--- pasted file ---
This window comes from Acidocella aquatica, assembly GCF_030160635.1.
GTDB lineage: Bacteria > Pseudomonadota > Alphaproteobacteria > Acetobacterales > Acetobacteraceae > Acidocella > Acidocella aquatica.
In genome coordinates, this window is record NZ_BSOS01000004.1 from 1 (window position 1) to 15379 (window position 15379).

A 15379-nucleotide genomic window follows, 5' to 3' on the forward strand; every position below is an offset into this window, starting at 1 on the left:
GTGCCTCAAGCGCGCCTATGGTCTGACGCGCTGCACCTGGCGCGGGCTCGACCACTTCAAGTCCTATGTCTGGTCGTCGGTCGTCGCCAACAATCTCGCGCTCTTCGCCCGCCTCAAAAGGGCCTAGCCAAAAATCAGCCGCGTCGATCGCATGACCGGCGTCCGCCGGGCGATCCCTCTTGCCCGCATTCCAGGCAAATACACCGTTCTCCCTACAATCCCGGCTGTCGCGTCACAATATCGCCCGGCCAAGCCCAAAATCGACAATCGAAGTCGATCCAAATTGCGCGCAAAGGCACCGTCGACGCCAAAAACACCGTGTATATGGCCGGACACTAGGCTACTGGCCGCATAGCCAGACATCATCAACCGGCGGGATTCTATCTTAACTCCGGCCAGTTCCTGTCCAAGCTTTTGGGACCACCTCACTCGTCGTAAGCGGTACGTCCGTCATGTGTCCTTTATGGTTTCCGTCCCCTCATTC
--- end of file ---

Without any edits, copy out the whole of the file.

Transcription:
This window comes from Acidocella aquatica, assembly GCF_030160635.1.
GTDB lineage: Bacteria > Pseudomonadota > Alphaproteobacteria > Acetobacterales > Acetobacteraceae > Acidocella > Acidocella aquatica.
In genome coordinates, this window is record NZ_BSOS01000004.1 from 1 (window position 1) to 15379 (window position 15379).

A 15379-nucleotide genomic window follows, 5' to 3' on the forward strand; every position below is an offset into this window, starting at 1 on the left:
GTGCCTCAAGCGCGCCTATGGTCTGACGCGCTGCACCTGGCGCGGGCTCGACCACTTCAAGTCCTATGTCTGGTCGTCGGTCGTCGCCAACAATCTCGCGCTCTTCGCCCGCCTCAAAAGGGCCTAGCCAAAAATCAGCCGCGTCGATCGCATGACCGGCGTCCGCCGGGCGATCCCTCTTGCCCGCATTCCAGGCAAATACACCGTTCTCCCTACAATCCCGGCTGTCGCGTCACAATATCGCCCGGCCAAGCCCAAAATCGACAATCGAAGTCGATCCAAATTGCGCGCAAAGGCACCGTCGACGCCAAAAACACCGTGTATATGGCCGGACACTAGGCTACTGGCCGCATAGCCAGACATCATCAACCGGCGGGATTCTATCTTAACTCCGGCCAGTTCCTGTCCAAGCTTTTGGGACCACCTCACTCGTCGTAAGCGGTACGTCCGTCATGTGTCCTTTATGGTTTCCGTCCCCTCATTC